Tag Archives: TLS

Here it is: my book Securing Private Communications

After the publication of my Ph.D. thesis in November 2015, at long last my book ‘Securing Private Communications’ is available in stores near you.

Boek

You can order the book here, have a look at the marketing flyer here, download the full academic version for free here and read the odd spiffy testimonial below.  Continue reading Here it is: my book Securing Private Communications

Ph.D. Defense: Pics, Slides ‘n’ Thanks

On 25 November, I defended my thesis and obtained my degree as a doctor in law during a public ceremony in the University of Amsterdam church aula. And a ceremony it was: a rather dramatic affair, complete with magic wands, fake candles, druid robes, hobbit-hats and sciency spells – all set in holy surroundings. I couldn’t have imagined a more suitable finale to the innings. Here are some pics and the slides of my introductory talk. Thanks to my Committee and all of you for being there in spirit, or in the flesh. You’ve all made this a finale I’ll always remember fondly.  Continue reading Ph.D. Defense: Pics, Slides ‘n’ Thanks

BREAKING :) abstract and download of my Ph.D. thesis ‘Securing Private Communications’ [open access]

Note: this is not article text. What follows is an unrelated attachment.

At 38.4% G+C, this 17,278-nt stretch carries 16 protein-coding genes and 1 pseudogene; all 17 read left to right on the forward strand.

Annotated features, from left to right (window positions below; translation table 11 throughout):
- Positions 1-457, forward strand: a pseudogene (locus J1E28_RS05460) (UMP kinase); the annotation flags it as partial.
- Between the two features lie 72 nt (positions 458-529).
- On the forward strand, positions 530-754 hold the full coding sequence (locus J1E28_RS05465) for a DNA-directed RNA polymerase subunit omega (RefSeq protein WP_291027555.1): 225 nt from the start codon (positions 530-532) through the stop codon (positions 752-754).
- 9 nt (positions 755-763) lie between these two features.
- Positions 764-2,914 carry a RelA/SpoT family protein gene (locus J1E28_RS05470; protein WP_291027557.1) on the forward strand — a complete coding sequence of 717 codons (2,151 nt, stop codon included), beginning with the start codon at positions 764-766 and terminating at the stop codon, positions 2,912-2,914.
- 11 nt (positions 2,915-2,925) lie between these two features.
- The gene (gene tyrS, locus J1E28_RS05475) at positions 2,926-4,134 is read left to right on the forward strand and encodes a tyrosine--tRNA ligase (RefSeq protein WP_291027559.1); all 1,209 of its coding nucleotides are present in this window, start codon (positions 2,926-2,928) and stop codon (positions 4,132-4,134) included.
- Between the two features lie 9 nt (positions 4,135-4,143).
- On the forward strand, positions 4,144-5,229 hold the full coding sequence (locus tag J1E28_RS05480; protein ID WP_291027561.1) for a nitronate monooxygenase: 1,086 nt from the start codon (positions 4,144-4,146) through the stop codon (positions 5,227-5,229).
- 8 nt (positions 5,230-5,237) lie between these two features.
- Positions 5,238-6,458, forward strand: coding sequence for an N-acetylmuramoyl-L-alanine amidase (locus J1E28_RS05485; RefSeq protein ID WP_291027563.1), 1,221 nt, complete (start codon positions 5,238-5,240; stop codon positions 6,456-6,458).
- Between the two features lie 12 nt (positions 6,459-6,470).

The academic version of my thesis — titled ‘Securing Private Communications’ — is available online. I already committed it to the web in my previous blogpost on my public Ph.D. defense on 25 November 2015 (open to the public). But a friend of mine told me to once again post my abstract and download link for my thesis separately and make that clear in the title of the post. And make it BREAKING news. Ha! Here goes.  Continue reading BREAKING :) abstract and download of my Ph.D. thesis ‘Securing Private Communications’ [open access]

Join me for my public Ph.D. defense ceremony on 25/11 – 11am

My four-year research project ‘Securing Private Communications’ is coming to an end. A grande finale of sorts is my public defense ceremony on 25 November. The ceremony is open to the general public, and the venue is humongous, so you’re all very welcome to join me. Continue reading Join me for my public Ph.D. defense ceremony on 25/11 – 11am

Expert Panel Report: A New Governance Model for Communications Security?

Published 5 December 2014 on Freedom to Tinker.

Today, the vulnerable state of electronic communications security dominates headlines across the globe, while surveillance, money and power increasingly permeate the ‘cybersecurity’ policy arena. With the stakes so high, how should communications security be regulated? Deirdre Mulligan (UC Berkeley), Ashkan Soltani (independent, Washington Post), Ian Brown (Oxford) and Michel van Eeten (TU Delft) weighed in on this proposition at an expert panel on my doctoral project at the Amsterdam Information Influx conference. Continue reading Expert Panel Report: A New Governance Model for Communications Security?

New Paper ‘Security Collapse in the HTTPS Market’ Downloaded 30.000 Times in 3 Weeks

With my supervisor Nico van Eijk and co-authors Hadi Asghari and Michel van Eeten at Delft University of Technology, I’ve published a centerpiece of my doctoral project in the Communications of the ACM: ‘Security Collapse in the HTTPS Market’ [link to pdf].